The title of country star Gary Allan’s latest album, Get Off on the Pain, lays bare something that has been obvious about the singer for years now. He may not sing about adventures with single-tails, Kubotans, and violet wands, but Allan has built his reputation on delivering emotionally painful, difficult material with a knowing sense of masochism. After all, this is a man who used his 2005 album Tough All Over to chronicle the fallout from his wife’s suicide. If the context surrounding Pain never approaches the devastating lows of those circumstances, the material explores a broader range of complex and wrenching emotions, and it marks the most consistent set of songs Allan has yet recorded.
The set opens with the title track, which serves as an effective thesis: Singing about his predilections for dark horses, lost causes, and women who do (him) wrong, Allan never even hints at a desire to change his behavior. In fact, he often seems to revel in it, making himself miserable by watching a former love’s wedding on “Today” and insisting that he will “enjoy the ride all the way down” as he tries to drink away a messy breakup on “That Ain’t Gonna Fly.” His ability to deliver these types of conflicting states of mind over the course of a single performance is something that has long distinguished Allan from his contemporaries.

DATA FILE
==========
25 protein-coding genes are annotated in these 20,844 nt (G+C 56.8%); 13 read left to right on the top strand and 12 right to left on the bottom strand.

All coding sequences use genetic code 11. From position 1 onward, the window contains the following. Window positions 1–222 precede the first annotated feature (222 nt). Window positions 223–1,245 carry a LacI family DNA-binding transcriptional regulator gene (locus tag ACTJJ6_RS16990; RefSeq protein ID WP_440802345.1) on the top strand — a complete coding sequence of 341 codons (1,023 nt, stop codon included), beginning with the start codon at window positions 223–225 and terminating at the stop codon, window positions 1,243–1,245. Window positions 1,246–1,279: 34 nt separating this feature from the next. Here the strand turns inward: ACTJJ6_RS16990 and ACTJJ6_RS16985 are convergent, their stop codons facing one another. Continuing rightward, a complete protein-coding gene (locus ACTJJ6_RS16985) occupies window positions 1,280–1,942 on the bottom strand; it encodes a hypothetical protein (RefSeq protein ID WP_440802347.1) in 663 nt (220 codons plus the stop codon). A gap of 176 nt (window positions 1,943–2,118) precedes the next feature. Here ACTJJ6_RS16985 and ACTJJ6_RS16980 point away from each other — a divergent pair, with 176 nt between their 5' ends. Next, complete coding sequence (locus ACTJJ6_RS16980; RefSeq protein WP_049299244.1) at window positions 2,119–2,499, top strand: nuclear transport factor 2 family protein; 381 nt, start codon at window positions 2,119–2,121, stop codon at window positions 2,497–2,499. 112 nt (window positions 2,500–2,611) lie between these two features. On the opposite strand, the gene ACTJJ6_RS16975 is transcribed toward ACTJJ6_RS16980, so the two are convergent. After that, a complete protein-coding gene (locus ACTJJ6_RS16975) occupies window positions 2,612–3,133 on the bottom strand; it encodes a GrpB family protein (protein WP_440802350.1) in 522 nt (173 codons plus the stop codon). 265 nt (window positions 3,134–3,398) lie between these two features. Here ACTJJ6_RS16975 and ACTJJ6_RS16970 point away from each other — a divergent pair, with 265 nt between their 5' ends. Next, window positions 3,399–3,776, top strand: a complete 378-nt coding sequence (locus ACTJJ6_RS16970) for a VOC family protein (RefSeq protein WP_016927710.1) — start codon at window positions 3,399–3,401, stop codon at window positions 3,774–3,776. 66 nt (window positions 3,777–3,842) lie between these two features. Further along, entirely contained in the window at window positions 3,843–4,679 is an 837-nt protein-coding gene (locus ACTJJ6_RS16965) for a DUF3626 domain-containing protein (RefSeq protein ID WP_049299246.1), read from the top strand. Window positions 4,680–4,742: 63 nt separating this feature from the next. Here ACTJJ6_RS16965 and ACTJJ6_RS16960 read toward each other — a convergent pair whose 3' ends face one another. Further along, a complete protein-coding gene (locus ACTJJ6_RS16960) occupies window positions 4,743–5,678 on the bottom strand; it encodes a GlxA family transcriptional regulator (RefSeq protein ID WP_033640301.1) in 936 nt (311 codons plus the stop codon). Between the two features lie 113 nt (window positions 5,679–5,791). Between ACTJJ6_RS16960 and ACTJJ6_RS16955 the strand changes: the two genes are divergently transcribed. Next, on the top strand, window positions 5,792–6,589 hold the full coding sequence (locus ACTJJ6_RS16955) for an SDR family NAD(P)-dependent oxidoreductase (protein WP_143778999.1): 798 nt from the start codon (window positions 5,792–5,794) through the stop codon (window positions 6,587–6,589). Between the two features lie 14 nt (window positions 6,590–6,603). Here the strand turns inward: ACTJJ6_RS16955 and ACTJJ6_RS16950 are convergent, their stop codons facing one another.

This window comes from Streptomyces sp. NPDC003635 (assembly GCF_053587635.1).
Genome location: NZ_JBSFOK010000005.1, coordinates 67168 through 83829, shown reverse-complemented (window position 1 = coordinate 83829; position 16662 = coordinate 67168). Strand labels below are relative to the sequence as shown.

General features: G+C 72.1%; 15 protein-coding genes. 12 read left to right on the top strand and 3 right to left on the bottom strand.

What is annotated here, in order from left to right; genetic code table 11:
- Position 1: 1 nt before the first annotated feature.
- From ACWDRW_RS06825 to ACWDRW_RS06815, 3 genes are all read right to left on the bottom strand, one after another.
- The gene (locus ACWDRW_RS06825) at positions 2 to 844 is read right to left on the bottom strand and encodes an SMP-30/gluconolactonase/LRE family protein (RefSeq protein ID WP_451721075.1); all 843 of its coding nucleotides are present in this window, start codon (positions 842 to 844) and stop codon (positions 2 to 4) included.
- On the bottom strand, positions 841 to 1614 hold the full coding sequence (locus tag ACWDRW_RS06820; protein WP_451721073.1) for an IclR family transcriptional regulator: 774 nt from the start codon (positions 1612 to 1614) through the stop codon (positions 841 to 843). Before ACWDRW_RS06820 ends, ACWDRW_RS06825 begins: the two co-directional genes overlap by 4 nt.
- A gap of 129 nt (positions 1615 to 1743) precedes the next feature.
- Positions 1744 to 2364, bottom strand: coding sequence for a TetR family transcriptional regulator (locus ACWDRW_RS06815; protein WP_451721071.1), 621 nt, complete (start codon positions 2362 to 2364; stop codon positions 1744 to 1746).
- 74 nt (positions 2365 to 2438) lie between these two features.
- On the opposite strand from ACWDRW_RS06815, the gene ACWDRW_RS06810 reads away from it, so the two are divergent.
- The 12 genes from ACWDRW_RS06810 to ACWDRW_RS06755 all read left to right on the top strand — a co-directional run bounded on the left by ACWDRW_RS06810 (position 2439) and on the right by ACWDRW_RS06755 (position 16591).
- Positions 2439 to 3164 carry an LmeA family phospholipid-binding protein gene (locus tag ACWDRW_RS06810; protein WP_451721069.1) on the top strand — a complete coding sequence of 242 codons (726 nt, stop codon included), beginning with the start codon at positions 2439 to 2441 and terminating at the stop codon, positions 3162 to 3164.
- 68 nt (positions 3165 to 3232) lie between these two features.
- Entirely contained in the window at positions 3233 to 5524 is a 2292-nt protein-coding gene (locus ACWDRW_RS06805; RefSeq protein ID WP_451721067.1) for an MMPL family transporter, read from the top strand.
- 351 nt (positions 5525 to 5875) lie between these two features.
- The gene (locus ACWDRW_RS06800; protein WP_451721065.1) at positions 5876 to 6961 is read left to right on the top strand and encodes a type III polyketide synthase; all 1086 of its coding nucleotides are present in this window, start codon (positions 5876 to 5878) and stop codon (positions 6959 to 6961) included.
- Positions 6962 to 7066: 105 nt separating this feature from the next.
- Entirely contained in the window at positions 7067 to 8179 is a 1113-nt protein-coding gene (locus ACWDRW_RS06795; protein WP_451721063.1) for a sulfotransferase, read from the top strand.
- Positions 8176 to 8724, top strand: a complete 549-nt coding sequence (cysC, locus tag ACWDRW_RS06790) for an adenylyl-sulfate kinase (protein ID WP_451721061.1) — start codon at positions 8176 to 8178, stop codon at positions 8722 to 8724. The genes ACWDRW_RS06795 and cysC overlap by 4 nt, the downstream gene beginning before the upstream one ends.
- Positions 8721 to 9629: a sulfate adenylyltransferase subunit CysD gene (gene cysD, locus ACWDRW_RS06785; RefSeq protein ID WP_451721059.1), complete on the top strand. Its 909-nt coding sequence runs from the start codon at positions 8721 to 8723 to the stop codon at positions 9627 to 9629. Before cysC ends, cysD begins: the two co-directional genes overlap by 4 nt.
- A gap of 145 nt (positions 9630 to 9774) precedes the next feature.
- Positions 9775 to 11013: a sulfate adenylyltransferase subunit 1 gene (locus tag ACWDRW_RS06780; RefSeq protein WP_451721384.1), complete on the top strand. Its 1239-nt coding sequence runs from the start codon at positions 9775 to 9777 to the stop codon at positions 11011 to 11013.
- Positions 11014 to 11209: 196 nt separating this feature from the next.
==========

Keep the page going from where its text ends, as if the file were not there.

A singer of real grit and depth, Allan is in typically superlative voice throughout Pain, reaching for some effective low notes on “Fly” and turning the standout cuts “Kiss Me When I’m Down” and “Along the Way” into masterpieces of contemporary country soul. “Down” is simply a tremendous song and performance: It ups the stakes on the drunk-dial desperation of Lady Antebellum’s already terrific “Need You Now,” and there’s a subtle break in Allan’s voice as he begs, “Just don’t wake me when you leave,” that’s the kind of thing that just can’t be faked. It’s so effective that it nearly makes the on-the-verge narrative of “We Fly by Night” and cautionary tale of “When You Give Yourself Away” sound like reprieves in comparison.
Allan doesn’t cut himself any slack though. The closest he comes is on “She Gets Me,” which gives the initial impression of a standard love song but emerges as a song about how Allan’s choices impact those closest to him. From start to finish, Pain makes most of today’s country music sound vapid and easy. If there’s a real knock against the album, it’s that Allan and co-producers Mark Wright and Greg Droman have made it all a good deal louder than it needs to be, which blunts the impact of some attempts at dynamic range and some of the more subtle production flourishes. Still, even its loudness works as an aesthetic choice: It somehow seems appropriate that it physically hurts to listen to Pain.